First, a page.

PrintHow to Set Your Weight Loss Goal

Maybe you already have a number in mind, but before you decide on a set weight-loss goal, be sure to take these questions into consideration.

  1. What is a realistic weight loss goal?

Health professionals often recommend setting a goal to lose between 5 and 10 percent of your starting body weight if you are overweight. One reason for this recommendation is that considerable evidence from scientific studies has demonstrated that 5-10 percent weight loss is associated with clinically meaningful improvements in health, independent of the methods used to lose weight (1).

Health professionals also consider weight loss of 5-10 percent to be a realistic and attainable goal for most people because this is the average amount of weight loss that is achieved by participants in typical research studies (2).

To determine your weight loss goal using this method, start by multiplying your current body weight by 0.95. The result is your goal weight after a 5 percent weight loss. Next, multiply your current body weight by 0.9 to determine your goal weight after losing 10 percent of your initial body weight. These two numbers can give you a target range to consider when setting your weight-loss goal that is realistic and is in the range that provides benefits for improving health.

  1. What goal is right for you?

What if the number you have in mind is bigger than 10 percent of your current weight? Health professionals often raise the concern that setting “unrealistic” goals could lead some people to become discouraged and give up (3). This is sensible advice, but it may not be the right approach for everyone. For some, setting larger weight loss goals could lead to greater weight loss results.

In studies exploring the impact of setting a goal weight on weight loss outcomes, researchers have found that study participants who set more ambitious goals often lose more weight than those who chose modest goals or don’t set any specific goals (4, 5).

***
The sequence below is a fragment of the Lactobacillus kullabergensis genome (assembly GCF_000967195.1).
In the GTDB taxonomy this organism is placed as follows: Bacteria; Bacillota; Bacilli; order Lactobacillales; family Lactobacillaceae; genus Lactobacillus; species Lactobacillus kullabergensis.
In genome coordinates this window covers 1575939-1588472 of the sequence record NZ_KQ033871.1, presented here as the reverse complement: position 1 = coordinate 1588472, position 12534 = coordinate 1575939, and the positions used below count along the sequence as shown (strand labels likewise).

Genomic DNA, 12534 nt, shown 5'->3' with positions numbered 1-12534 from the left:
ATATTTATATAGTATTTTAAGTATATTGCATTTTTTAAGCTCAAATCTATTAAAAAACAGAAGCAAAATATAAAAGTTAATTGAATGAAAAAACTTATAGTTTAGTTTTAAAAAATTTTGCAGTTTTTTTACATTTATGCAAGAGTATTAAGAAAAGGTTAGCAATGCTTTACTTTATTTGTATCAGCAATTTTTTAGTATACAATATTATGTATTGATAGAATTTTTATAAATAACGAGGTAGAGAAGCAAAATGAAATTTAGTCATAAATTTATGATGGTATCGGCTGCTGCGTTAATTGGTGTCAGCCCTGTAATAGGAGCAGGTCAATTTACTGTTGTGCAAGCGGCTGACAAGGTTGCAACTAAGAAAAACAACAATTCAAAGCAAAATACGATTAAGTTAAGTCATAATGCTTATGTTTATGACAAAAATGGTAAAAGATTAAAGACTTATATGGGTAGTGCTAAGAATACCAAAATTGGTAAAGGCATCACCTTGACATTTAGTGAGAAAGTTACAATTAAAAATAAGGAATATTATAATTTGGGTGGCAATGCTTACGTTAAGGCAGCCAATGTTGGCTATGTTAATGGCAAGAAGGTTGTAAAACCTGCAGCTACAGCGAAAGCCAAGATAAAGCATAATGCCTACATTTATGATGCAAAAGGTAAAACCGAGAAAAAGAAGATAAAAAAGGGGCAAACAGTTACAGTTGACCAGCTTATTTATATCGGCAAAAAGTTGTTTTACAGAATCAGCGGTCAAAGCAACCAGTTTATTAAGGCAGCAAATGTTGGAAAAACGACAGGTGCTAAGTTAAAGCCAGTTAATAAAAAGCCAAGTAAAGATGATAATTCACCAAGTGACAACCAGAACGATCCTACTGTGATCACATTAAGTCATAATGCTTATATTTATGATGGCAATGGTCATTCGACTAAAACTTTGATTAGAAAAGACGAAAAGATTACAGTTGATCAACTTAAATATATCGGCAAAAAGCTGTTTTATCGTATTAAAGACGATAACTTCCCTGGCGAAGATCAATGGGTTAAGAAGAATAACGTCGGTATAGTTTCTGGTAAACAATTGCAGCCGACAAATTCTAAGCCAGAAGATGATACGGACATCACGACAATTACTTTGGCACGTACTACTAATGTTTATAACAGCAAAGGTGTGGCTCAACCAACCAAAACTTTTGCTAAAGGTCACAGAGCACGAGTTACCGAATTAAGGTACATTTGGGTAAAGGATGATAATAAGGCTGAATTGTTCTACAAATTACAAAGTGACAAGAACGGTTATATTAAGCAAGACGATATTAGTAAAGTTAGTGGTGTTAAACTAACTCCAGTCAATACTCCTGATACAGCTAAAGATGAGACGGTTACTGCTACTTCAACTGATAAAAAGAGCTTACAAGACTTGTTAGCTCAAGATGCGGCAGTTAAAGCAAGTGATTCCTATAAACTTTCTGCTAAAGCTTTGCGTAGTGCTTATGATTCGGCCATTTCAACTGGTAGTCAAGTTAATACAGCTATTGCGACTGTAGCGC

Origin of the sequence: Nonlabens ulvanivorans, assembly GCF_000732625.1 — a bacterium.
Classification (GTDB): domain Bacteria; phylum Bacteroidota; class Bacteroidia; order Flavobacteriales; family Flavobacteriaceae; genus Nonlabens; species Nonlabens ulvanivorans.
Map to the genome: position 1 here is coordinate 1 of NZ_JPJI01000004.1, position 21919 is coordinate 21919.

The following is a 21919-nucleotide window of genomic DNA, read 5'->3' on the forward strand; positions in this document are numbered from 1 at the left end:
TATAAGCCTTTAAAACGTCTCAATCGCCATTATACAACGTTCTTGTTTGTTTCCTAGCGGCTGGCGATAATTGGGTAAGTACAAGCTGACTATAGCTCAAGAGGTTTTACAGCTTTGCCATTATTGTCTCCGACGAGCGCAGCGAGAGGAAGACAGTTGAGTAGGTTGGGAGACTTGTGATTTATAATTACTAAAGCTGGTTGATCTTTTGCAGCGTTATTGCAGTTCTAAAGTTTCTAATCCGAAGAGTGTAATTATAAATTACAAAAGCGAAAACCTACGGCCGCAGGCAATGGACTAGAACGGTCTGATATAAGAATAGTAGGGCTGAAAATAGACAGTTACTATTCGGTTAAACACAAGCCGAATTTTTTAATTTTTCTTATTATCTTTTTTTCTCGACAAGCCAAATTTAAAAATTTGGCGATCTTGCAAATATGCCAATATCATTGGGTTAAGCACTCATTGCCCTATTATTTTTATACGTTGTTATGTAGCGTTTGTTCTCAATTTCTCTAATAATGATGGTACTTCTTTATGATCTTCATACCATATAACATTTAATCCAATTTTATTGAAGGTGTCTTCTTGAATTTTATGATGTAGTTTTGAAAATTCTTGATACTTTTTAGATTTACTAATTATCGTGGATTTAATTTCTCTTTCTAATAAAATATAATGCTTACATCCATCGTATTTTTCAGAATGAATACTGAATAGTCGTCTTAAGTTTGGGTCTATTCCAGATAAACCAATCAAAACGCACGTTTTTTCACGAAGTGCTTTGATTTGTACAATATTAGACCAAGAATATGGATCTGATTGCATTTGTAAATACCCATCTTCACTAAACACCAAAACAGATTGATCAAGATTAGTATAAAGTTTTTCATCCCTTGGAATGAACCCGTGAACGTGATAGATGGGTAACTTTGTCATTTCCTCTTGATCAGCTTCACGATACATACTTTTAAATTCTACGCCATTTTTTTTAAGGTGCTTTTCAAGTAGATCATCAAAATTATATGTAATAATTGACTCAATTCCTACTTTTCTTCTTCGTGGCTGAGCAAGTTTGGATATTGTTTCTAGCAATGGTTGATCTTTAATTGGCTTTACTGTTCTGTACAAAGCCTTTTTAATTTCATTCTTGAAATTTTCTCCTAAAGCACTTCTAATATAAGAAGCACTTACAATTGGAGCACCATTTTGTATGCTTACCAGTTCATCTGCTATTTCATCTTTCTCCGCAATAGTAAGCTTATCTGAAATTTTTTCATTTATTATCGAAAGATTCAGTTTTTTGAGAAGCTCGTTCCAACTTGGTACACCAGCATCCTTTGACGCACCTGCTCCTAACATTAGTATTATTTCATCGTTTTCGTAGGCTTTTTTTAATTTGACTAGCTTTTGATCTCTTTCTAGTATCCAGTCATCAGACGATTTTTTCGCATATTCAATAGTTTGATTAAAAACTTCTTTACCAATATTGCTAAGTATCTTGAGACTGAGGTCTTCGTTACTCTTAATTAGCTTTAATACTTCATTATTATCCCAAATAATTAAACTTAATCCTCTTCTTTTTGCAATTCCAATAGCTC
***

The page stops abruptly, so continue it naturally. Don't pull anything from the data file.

While there’s no doubt that some people become discouraged by a goal that’s unrealistic or hard to achieve, others find ambitious goals inspiring and motivating. When setting your weight loss goal, consider which approach makes the most sense for you. If you choose an ambitious weight loss goal, it may be helpful to break it into several smaller goals to help you track your progress along the way.

  1. How do you measure success?

One of the most common challenges of a weight loss journey relates to how you measure your own success. Everyone’s weight loss journey is different and many of the most important measures of success have little to do with body weight.

It can be tempting to focus on the number you see on the scale or how quickly you hope to achieve your goals. Don’t lose sight of other benefits such as improved health, greater confidence, and more energy that many people start to experience long before they reach their final weight loss goal. Give yourself credit for your smaller achievements at each stage in your weight loss journey to keep your motivation strong.

Whether you choose a goal that you consider modest and realistic or ambitious and inspiring, weight-loss is a challenging goal to achieve. Setting your weight-loss goal is a personal choice, but taking these strategies into consideration can help you set the right weight loss goal for you.

References

  1. American College of Cardiology/American Heart Association Task Force on Practice Guidelines; Obesity Society. 2013 AHA/ACC/TOS guideline for the management of overweight and obesity in adults: a report of the American College of Cardiology/American Heart Association Task Force on Practice Guidelines and The Obesity Society. Circulation. 2014 Jun 24;129(25 Suppl 2):S102-38.
  2. Douketis JD, Macie C, Thabane L, Williamson DF. Systematic review of long-term weight loss studies in obese adults: clinical significance and applicability to clinical practice. Int J Obes (Lond). 2005 Oct;29(10):1153-67.
  3. Polivy J, Herman CP. The false hope syndrome: unfulfilled expectations of self‐change. Curr Dir Psycholog Sci.2000;9:128–131.
  4. Avery A, Langley‐Evans SC, Harrington M, Swift JA. Setting targets leads to greater long‐term weight losses and ‘unrealistic’ targets increase the effect in a large community‐based commercial weight management group. J Hum Nutr Diet. 2016 Dec; 29(6): 687–696.
  5. Linde JA, Jeffery RW, Levy RL, Pronk NP, Boyle RG. Weight loss goals and treatment outcomes among overweight men and women enrolled in a weight loss trial. Int J Obes (Lond). 2005 Aug;29(8):1002-5.